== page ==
By 2022, if a small business owner attempting to prosper in Planet California wants someone to sweep the floor or cook the fries, it will cost him/her $31,200 per year ($15 x 40 hours per week x 52 weeks) plus Social Security costs and plus the cost of whatever benefits Democrat California legislators and the federals mandate in the name of “economic justice.”
Monday both California and New York signed laws moving those states to the $15 per hour starting wages in steps. (I’ll wait here while TAS readers try to remember how old they were before they first made $31K per year for work at a considerably higher level than sweeping the floor or cooking the fries.)
“This is about economic justice,” California governor Jerry “Moonbeam” Brown said while signing the bill into law (ironically, at the Ronald Reagan State Building). “This is about people. It’s about creating a little tiny amount of balance in a system that every day becomes more unbalanced.”
If anything or anyone is unbalanced, it is Brown and the Democrats who enacted this job-killing, inflation-producing abomination. (I’d also throw in unhinged.) The cost to Californians and New Yorkers is almost incalculable. First there’s the cost of raises for government employees now making less than what the new and grandiose floor calls for. One study puts this at $3.6 billion per year for California. Then there’s the cost of higher prices for goods and services as businesses must raise their prices to cover their higher overhead. Then there’s the price of increased welfare payments for those who can’t get on the first rung of the job ladder because they aren’t worth $15 per hour doing anything, let alone sweeping the floor or cooking the fries (not to mention the cost of additional law enforcement to deal with what some of these idle hands will get up to). Then there’s the cost of inflation that all of this will surely cause. And there’s the cost of businesses that will go belly-up, and businesses that won’t be started because the potential entrepreneurs who would start them would see that the deck is too steeply stacked against them.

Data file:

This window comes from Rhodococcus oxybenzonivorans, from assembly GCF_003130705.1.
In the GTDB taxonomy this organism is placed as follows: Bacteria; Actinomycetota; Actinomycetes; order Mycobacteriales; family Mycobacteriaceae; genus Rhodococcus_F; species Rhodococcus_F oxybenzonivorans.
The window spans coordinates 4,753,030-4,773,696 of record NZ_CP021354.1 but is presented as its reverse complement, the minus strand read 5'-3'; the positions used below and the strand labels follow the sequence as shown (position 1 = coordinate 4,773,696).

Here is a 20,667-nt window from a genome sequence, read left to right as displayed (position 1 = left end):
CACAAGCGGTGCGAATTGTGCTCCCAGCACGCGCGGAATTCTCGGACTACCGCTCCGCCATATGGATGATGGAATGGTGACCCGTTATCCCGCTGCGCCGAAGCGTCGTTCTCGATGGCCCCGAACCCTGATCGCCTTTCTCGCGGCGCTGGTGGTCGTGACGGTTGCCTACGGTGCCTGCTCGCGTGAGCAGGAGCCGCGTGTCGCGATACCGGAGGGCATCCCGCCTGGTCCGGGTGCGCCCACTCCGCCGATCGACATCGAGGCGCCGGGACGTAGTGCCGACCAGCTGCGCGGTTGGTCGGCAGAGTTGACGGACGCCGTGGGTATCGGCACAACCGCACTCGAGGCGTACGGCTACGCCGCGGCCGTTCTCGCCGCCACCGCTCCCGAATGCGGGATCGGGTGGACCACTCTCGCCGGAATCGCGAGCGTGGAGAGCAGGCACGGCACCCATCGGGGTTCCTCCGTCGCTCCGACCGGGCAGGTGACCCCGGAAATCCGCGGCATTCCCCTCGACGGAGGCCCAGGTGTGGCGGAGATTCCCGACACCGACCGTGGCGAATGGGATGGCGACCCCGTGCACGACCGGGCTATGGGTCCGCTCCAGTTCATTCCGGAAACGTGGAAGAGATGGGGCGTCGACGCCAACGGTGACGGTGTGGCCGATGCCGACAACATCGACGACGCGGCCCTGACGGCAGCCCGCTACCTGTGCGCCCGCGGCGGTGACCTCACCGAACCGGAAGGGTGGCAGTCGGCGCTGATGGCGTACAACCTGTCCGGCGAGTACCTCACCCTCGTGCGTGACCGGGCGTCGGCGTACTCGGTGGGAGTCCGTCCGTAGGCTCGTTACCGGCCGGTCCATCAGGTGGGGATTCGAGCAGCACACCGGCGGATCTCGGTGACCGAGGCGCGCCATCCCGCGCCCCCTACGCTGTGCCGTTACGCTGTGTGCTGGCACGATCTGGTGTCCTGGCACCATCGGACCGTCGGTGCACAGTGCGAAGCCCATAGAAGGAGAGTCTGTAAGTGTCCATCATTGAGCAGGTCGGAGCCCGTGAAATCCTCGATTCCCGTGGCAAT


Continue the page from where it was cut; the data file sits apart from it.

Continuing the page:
But these very real costs, measured both in dollars and in damaged lives for those who can’t find work, are of no concern to the class demagogues whose political careers depend on the votes of the something-for-nothing crowd. Many beating the drum of “economic justice” understand economics about as well as Kim Kardashian understands nuclear physics. And the sentient few on the left who do understand the havoc their policies will cause don’t care, their politics and their careers being more important than the welfare of the republic. Way more important.
“Wage disparity,” you see, is to Hillary Clinton and Bernie “Mustache Pete” Sanders what global warming is to Barack Obama. The most important issue out there. To Clinton and Sanders, and those who “think” like them, the republic can’t continue to stand if experienced, skilled workers with good work habits who contribute significantly to the creation of wealth are rewarded financially more than unskilled, inexperienced workers who barely hit their weight, if they hit it at all. To paraphrase and bring Marx up to date: “From each according to his ability, to each according to the extent he/she is willing to vote Democrat in order to keep this unarmed robbery going.”
Clinton and Sanders, bowling for votes on the populist left, were quick to praise this economic train wreck and suggest that the movement to overpay new and unskilled workers will “sweep our nation.”
Sadly, they may be right. How insane an idea is seems to bear little relationship to how likely it is that it will be made public policy. This idea has its supporters in other jurisdictions, many of which will surely fall in line. This really bad idea may indeed “sweep our nation.” If it does, there will be few out there sweeping the floors in the nation’s businesses. And how many folks will then be stepping across the unswept floors to order their $12 burger and fries from a machine?
That lefties should pursue this transparently destructive policy doesn’t surprise me at all. These folks recognize no limit they are bound to respect in pursuit of the votes of “low-information-voters” (an unlovely euphemism, but accurate enough). What does surprise me a bit is what pikers they are turning out to be. Why $15 an hour? If these folks believe, as they implausibly insist that they do, that a high minimum wage doesn’t kill jobs, doesn’t destroy businesses, and doesn’t cause inflation, then why not insist on a $1000 per hour minimum wage? Then we would all be rich and our troubles would he over.
Maybe this is what Governor Moonbeam was getting at in his Monday remarks on the new law: “It’s not the end of the struggle,” His Mooniness said. “But it’s a very important first step. Let’s keep it going. We’re not stopping here.”
Stand by. We’ve been warned. The craziness isn’t over.
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